Ghana08: Chelsea Boss in a fog over rain
Chelsea Coach, Avram Grant, has a sneering, condescending manner that endears him to few at press conferences. Fair enough. After the criticism he received when he first took the Chelsea job, a cordial relationship is hardly to be expected. But when an African reporter was politely explaining to him why the African Cup of Nations could not be played in summer to fit in with the European season, as Grant wishes, his patronising nature was indefensible. Told that a summer tournament would coincide with Africa’s rainy season, his lip almost curled. “In Europe, we play in rain,” he said.
No, we don’t. We play in showers, and the occasional heavy one. We play when it is spitting or, at worst, pouring. We do not play in rain as it is experienced on the African continent. Ghana, hosts of next year’s African Cup of Nations, has an average of 198mm precipitation in June, when Grant suggests the tournament is played, which is four times what Britain receives in December. Last June, in a freak British summer, an average of 140mm fell countrywide and Sheffield disappeared. This was still almost a quarter short of what Ghana receives in an average summer month.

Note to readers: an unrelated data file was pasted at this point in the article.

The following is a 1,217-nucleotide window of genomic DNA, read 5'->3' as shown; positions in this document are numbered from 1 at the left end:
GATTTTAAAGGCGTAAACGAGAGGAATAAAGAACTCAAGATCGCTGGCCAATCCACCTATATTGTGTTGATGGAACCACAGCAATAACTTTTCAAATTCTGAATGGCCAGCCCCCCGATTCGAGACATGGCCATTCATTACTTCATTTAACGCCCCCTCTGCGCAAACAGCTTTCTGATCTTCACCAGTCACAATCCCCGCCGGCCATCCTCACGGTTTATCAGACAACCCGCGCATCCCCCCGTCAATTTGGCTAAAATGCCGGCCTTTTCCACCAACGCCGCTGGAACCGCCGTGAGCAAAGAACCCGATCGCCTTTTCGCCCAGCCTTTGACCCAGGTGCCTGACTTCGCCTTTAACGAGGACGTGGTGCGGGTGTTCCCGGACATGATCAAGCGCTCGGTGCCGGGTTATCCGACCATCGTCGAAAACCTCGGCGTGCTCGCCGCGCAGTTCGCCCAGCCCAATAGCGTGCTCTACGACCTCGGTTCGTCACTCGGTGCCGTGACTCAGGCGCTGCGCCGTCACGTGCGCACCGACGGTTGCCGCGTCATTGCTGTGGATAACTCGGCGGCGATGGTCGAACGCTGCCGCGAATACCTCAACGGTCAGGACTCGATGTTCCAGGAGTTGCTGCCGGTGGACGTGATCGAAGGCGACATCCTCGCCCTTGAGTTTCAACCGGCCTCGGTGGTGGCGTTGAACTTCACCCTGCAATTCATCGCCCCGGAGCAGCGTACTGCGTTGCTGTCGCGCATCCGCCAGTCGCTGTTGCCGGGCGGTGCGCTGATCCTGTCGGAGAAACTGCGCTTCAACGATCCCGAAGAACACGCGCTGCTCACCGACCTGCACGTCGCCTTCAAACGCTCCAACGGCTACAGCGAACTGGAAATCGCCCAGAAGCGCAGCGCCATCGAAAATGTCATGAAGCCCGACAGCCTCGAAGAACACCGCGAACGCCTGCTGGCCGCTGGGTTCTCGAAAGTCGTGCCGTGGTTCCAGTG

Perhaps Michael Essien would like to take Grant back to his home when the season ends and demonstrate. Alternatively, he could replicate the drama of African rainfall in Grant’s office. A full bucket of water resting on a door slightly ajar should do it.